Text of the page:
Without singling out Landa Digital, Romano continues to point to the challenge printers face given the high costs of production inkjet systems in the market today. “The thing that bothers me more than anything else is that we are a capital-intensive business and these machines are not cheap anymore,” he says. “[Technology suppliers] figure we all have money and yet that is one of my issues – we don’t. If you could get the machine at a reasonable price, we could then build a business and buy more machines, and buy more consumables… But right now I think they have priced them a little bit too high.”
RR Donnelley has been providing the Messagepoint solution to its customers as part of their custom communications solutions for more than five years and, as a result of its ongoing success with Messagepoint, the world’s largest printing operation will now further integrate the product into its RRDigital offering.
The RRDigital solution set supports what the printing operation describes as omni-channel strategy to allow its customers to create digital relationships with their members and consumers – aiming to reduce costs, ensure compliance and increase consumer satisfaction. “We are excited to continue to broaden our global partnership with RR Donnelley, and for our Messagepoint platform to be an important part of their omni-channel messaging strategy,” said Nick Romano, CEO of Prinova. “Messagepoint provides RR Donnelley’s customers access to an award-winning, highly collaborative hybrid-cloud based solution to solve their customer communications requirements and improve the overall customer experience.”
By offering Messagepoint, RR Donnelley enables customers to deliver personalized, targeted messaging and content across multiple channels without IT involvement. The technology allows customers make near real-time adjustments in message content to dramatically improve the effectiveness and impact of communications. Prinova explains, for example, one customer reduced the cycle time for changes from three months to two days – inclusive of compliance and management approvals. The newly enhanced capability of a real-time environment further increases this value.
“Messagepoint has been a significant addition to the RRD Business Communication Services suite of collaborative tools, enabling our client’s business users to create, manage, and deliver personalized messages and content across all of their distribution channels for several years,” said Tim Reedy, Senior Vice President at RR Donnelley. “We look forward to providing even more functionality through the Messagepoint customer message management software, in conjunction with our RRDigital solutions, as we continue to add value to the mission critical communications we produce.”
Under the terms of the agreement, Cimpress will acquire 100 percent of the outstanding equity interests of National Pen for a purchase price of approximately US$218 million ($286.5 million Canadian). Consideration at closing for the transaction will be in cash, using Cimpress' existing credit facility. Based on Cimpress estimates made during due diligence, National Pen's revenue is expected to be approximately US$275 million ($361 million Canadian )in calendar year 2016.
“Just like business cards, custom pens are a simple yet highly effective way for small business owners to market their companies,” said Robert Keane, CEO of Cimpress. “National Pen has tremendous mass customization and related supply chain capabilities with which they deliver an unrivaled breadth and depth of customizable writing instruments with low minimum order quantities that meet the low-volume needs of small businesses.”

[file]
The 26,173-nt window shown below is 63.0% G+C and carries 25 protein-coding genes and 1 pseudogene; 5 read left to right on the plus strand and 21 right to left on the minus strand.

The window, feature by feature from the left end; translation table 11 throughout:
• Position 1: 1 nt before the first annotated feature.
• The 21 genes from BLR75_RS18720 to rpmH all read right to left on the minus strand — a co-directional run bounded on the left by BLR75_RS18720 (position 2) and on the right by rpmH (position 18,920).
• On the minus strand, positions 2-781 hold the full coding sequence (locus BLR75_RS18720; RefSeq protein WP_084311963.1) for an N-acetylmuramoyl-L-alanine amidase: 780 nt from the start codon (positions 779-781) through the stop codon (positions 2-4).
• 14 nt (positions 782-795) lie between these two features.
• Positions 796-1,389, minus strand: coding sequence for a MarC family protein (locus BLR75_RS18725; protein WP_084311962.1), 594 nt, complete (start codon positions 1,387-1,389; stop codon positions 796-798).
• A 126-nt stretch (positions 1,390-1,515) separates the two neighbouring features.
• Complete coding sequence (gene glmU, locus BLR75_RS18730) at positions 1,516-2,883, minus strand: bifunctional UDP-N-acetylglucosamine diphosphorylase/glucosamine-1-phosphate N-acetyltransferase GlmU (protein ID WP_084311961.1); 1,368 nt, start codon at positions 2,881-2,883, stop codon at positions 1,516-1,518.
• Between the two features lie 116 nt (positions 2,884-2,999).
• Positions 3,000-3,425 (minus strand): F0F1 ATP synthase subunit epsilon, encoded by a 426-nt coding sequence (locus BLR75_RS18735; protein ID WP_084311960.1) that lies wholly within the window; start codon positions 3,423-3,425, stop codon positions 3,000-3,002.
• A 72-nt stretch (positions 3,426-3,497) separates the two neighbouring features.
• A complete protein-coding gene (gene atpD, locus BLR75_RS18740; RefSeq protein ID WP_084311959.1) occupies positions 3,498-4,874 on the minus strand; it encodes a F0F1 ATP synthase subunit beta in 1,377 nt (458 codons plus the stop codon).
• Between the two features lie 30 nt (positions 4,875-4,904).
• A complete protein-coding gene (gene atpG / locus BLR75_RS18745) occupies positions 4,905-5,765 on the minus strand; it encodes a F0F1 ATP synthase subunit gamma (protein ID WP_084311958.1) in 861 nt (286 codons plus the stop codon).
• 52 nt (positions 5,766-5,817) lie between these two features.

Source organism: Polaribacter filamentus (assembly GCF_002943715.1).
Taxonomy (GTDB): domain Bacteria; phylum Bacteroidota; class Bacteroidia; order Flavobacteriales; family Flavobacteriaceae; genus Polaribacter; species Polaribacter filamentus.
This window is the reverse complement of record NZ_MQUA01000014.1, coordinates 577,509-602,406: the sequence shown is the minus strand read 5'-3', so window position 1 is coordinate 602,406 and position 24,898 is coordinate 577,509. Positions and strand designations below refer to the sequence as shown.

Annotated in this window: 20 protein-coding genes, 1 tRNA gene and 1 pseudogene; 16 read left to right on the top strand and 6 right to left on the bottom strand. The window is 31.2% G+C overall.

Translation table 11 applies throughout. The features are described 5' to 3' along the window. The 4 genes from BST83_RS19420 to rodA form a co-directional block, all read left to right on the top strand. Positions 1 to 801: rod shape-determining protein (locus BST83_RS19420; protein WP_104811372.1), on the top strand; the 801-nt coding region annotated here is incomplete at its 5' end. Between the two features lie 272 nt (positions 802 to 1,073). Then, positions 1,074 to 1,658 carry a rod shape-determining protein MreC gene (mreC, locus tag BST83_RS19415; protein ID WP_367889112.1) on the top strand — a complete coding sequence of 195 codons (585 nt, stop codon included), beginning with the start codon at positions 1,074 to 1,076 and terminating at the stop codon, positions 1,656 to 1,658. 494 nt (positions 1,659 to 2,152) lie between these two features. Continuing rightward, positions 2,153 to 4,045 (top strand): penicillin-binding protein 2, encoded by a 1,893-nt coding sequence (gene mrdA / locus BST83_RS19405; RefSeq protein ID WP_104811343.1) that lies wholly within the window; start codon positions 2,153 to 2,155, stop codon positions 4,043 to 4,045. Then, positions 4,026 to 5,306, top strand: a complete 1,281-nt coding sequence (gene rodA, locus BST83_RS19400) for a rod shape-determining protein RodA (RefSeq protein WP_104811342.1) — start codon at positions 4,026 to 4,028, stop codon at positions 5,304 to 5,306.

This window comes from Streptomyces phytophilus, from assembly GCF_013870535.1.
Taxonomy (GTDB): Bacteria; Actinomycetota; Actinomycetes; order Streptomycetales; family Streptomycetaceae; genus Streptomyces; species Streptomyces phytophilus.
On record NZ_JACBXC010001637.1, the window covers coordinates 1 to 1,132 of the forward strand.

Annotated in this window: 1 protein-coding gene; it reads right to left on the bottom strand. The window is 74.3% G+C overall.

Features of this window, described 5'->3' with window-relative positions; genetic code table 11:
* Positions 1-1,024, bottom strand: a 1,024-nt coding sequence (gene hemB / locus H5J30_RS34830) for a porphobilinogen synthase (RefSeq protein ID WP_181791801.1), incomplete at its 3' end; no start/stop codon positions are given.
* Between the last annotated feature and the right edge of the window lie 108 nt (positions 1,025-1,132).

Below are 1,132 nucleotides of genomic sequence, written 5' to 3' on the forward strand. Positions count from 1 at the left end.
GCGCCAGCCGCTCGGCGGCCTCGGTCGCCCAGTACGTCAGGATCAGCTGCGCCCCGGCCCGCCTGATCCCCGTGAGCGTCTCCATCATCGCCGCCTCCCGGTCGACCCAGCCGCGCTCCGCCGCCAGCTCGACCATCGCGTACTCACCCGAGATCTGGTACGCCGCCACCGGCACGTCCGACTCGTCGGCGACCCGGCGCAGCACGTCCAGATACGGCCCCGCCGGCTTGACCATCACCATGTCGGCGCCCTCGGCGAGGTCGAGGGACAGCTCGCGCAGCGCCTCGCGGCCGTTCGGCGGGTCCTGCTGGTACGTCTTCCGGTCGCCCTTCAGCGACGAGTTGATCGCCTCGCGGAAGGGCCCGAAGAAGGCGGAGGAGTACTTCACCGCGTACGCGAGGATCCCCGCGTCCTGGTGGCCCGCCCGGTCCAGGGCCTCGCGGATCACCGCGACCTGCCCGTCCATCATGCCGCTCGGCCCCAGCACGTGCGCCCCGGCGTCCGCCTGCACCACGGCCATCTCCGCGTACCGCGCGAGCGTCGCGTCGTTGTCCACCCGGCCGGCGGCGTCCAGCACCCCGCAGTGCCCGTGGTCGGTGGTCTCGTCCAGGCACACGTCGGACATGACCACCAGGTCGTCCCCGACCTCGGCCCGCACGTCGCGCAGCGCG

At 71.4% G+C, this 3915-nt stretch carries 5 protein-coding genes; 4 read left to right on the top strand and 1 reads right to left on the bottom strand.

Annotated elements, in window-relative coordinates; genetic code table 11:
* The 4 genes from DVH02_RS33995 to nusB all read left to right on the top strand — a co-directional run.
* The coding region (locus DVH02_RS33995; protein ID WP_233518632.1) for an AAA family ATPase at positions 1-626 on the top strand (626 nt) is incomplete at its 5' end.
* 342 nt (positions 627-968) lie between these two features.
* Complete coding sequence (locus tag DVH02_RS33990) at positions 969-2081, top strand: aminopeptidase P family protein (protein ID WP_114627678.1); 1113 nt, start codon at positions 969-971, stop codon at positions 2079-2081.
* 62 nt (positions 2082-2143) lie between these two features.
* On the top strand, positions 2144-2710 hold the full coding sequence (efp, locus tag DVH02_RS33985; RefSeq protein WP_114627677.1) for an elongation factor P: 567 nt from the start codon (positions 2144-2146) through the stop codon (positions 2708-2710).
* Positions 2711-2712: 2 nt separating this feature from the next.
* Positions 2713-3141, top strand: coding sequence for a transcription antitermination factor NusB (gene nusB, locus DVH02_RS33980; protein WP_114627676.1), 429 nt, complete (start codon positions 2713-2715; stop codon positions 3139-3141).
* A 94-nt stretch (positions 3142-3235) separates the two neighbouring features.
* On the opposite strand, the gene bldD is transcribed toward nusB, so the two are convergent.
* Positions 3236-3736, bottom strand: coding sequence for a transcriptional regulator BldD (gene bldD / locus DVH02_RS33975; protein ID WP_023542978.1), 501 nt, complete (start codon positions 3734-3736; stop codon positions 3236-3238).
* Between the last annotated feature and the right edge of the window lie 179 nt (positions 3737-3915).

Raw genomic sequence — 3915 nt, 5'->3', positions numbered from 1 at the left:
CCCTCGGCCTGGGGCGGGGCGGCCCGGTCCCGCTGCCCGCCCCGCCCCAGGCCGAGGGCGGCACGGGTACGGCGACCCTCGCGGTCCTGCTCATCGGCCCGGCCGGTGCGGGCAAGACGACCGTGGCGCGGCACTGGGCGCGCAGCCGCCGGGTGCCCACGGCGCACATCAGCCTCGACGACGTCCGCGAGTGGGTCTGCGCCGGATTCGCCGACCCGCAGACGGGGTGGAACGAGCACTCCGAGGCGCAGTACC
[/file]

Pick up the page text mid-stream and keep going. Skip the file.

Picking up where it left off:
National Pen is to complement the organic investment Cimpress has already made in its technology and supply chain capabilities for promotional products, apparel and gifts (PPAG) offerings. Cimpress explains it has made significant investments to reduce the minimum order quantity required for custom promotional products and business apparel. These have automated many of the graphic processing steps of the value chain so as to reduce per-order setup costs and developed more intuitive self-service, browser-based design tools.
“National Pen is a clear leader in one of the key promotional product segments and has excellent manufacturing and supply chain capabilities, which we do not have today,” said Keane. “By combining the company's capabilities and expertise with those of Cimpress, we are confident we can help to grow both National Pen and the promotional products offering of our existing portfolio of brands.”
Keane continued to explain National Pen has meaningful scale-based sourcing and production advantages, as well as strong competencies in direct marketing, telesales and data analytics. As part of Cimpress, National Pen will continue to go to market as it does today, through its primary sales channel which is a combination of direct mail and telesales. Additionally, Cimpress expects further develop National Pen’s e-commerce presence and to introduce the National Pen product range into its Vistaprint and Upload and Print e-commerce brands.
Founded in 1966, National Pen provides personalized marketing solutions to more than one million small- and medium-sized businesses globally. The company is headquartered in San Diego, California, with additional locations in the United States, Mexico, Ireland, and France.
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DIA Meeting - What Print Buyers Want
October 24, 2018
Digital Packaging Summit 2018
November 5-7, 2018
November 5-7, 2018
Canadian Printing Awards
November 8, 2018
IS&T Color and Imaging Conference 2018
November 12-16, 2018